By Peter Boyle
A cacophony of outrageous racist statements by the likes of Northern Territory Chief Minister Marshall Perron (Aborigines are "backward", sleep with dogs and share their germs, he says) and Western Mining director Hugh Morgan (Aborigines deserved to be dispossessed because they were culturally inferior to Europeans) is being used to obscure the real political issues raised by the High Court's 1992 Mabo decision. Considerations of justice for Aboriginal people have been tossed aside.
The court in the Mabo case demolished the racist myth that Australia was terra nullius (an empty land) at the time of European colonisation. But it did little to redress the wrongs done to the indigenous peoples of this continent.
Barbara Hocking, one of the barristers involved in preparing the case for Eddie Mabo and other Murray Islanders, points out that the Mabo decision extends legal rights to land to only a small group of Aborigines.
The great majority of Aborigines dispossessed by force and by law over the last 205 years have been given no rights to land by this decision. Those claims, which have moral but no legal force, Hocking said, had to be addressed through the political process.
The Mabo decision was a symbolic victory for Aborigines, but any real justice would have to come from political initiatives sparked off by the decision. The federal Labor government had a responsibility to determine:
1. Where "native title" had survived, and how this was to be determined (through expensive litigation or through a special tribunal).
2. What compensation had to be paid, by whom and to whom, because of duties arising since the passage of the Racial Discrimination Act in 1975.
3. What to do about the majority of Aborigines whose "native title" was considered by the court to
have been extinguished.
But no sooner had the discussions begun (more than six months after the court's decision) than the public debate began to be skewed by demands from the powerful mining industry. The mining companies insisted that the real priority was to confirm their land rights, remove any duty to compensate Aborigines under the Racial Discrimination Act and, if possible, to reverse the Mabo decision.
Western Mining chairperson Sir Arvi Parbo, in an intervention incredibly described as "more reasoned" in some media reports, demanded a referendum on whether native title should be recognised. Such title has long been recognised in the United States, Canada and New Zealand and even by the International Court of Justice.
While the federal government has condemned the most outrageous statements by the mining lobby, in practice it is preparing post-Mabo legislation to entrench mining company rights.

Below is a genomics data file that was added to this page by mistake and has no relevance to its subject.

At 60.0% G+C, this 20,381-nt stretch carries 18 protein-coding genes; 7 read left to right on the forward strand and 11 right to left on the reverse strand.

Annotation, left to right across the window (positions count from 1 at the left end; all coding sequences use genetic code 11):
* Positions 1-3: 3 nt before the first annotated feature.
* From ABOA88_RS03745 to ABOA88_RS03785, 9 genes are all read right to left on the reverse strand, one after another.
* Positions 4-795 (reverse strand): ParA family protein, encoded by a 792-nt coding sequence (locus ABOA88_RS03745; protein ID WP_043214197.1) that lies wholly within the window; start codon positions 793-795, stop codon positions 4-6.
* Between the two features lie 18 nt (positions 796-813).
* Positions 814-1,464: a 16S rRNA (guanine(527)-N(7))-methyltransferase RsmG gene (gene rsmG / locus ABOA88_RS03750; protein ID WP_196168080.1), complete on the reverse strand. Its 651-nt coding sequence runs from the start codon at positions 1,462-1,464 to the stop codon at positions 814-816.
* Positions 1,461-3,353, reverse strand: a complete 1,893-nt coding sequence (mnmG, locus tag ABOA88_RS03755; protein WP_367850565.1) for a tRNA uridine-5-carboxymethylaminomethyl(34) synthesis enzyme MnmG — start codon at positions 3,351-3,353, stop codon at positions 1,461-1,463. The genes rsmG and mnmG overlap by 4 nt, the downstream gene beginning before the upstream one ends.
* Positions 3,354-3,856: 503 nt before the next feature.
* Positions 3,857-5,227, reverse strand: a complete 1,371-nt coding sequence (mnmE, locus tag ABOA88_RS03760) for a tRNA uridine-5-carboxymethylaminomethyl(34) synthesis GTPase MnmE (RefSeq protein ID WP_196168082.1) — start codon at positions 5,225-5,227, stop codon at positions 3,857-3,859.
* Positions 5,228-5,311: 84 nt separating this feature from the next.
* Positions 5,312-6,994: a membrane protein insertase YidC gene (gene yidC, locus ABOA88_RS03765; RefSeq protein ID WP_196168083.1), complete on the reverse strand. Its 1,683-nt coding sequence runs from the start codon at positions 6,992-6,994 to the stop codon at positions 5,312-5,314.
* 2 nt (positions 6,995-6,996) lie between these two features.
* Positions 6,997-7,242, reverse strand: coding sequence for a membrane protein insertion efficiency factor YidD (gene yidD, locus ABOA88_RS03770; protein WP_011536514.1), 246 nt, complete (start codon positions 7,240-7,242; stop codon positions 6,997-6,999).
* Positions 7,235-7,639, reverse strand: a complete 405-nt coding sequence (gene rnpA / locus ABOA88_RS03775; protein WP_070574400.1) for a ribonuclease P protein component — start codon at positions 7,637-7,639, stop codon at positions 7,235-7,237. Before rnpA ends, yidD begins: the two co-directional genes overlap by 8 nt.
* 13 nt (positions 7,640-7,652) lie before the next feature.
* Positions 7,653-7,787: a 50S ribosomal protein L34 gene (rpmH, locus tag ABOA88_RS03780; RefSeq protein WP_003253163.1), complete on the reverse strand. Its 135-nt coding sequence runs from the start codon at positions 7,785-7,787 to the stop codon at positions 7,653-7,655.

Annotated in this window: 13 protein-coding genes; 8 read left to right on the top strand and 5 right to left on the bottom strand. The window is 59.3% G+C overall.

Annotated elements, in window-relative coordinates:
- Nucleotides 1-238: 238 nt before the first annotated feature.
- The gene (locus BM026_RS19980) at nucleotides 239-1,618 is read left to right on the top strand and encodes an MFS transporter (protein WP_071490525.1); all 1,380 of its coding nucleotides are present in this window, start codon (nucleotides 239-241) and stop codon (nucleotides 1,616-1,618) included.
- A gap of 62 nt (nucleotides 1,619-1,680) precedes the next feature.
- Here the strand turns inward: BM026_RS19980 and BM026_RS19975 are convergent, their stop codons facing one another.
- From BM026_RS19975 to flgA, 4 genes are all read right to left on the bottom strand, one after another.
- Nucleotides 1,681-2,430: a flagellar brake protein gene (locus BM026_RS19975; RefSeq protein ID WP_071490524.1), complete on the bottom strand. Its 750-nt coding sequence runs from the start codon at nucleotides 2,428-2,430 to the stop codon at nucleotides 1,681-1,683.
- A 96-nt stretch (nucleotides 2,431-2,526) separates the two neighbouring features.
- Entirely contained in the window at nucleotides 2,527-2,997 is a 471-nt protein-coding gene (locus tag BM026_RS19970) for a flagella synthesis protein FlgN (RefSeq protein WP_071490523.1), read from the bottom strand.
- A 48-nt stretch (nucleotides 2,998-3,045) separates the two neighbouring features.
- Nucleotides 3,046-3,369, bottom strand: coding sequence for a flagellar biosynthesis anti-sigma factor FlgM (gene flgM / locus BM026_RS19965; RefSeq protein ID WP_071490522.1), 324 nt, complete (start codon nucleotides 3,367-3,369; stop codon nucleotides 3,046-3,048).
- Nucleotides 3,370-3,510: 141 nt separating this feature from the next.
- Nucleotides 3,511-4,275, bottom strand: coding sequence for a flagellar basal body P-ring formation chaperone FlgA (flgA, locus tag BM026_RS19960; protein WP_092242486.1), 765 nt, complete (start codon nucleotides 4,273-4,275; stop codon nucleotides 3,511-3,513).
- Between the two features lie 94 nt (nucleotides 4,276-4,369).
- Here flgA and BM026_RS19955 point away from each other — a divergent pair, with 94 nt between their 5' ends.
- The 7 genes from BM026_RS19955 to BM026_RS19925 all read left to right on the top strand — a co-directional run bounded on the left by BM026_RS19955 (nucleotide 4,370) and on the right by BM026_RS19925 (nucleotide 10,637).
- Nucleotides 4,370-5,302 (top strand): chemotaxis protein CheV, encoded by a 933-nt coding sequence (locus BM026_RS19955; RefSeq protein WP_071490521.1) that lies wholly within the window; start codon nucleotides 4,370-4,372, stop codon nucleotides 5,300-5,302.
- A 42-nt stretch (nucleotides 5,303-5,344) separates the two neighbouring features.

The first evidence of this was its support for NT legislation immunising the giant McArthur River lead-zinc-silver mine from native title claims. Second, from what has been leaked of preliminary drafts of federal legislation to deal with Mabo, it is clear that the Keating government seeks to entrench a minimalist interpretation of native title.
The latest indication of the federal government's direction is a 17-page drafting instruction leaked to the Queensland opposition. This document proposed:
- The establishment of a national native title tribunal to determine surviving native title as narrowly defined by the High Court in Mabo.
- Some protection for what native title legally survives from future grants of interests like mining and pastoral leases. This involves the idea of temporary extinguishment and later revival of such titles and serves as a protection and validation of temporary mining and pastoral interests.
- Some guidance as to how any
compensation due to native title holders could be calculated, but no clear direction as to who should pay it.
Federal special minister Frank Walker has said that this document is now out of date, but his implication was that the government's position had shifted further to the right.
Even the recent well-meaning intervention into the debate by several leaders of Christian, Muslim and Jewish faiths appears to have been shaped by the furious pressure from the right. Their July 9 letter to all major newspapers appealed for moderation and calm in the face of "extravagant claims and counterclaims".
Let's accept the Mabo decision and only slowly discuss moving beyond, is their cautious message. However, the federal government has both the power and duty to do something to redress the dispossession and pauperisation of Aboriginal people. It should pass national land rights legislation making land available to all Aborigines on the basis of traditional association or need. The interests of the great majority of non-Aboriginal Australians need not be threatened by such a step.
If the federal government refuses to extend land rights beyond the largely token recognition offered by the Mabo decision, campaigns by Aboriginal people for justice will undoubtedly go on in all available forums.
Editorial: page 8.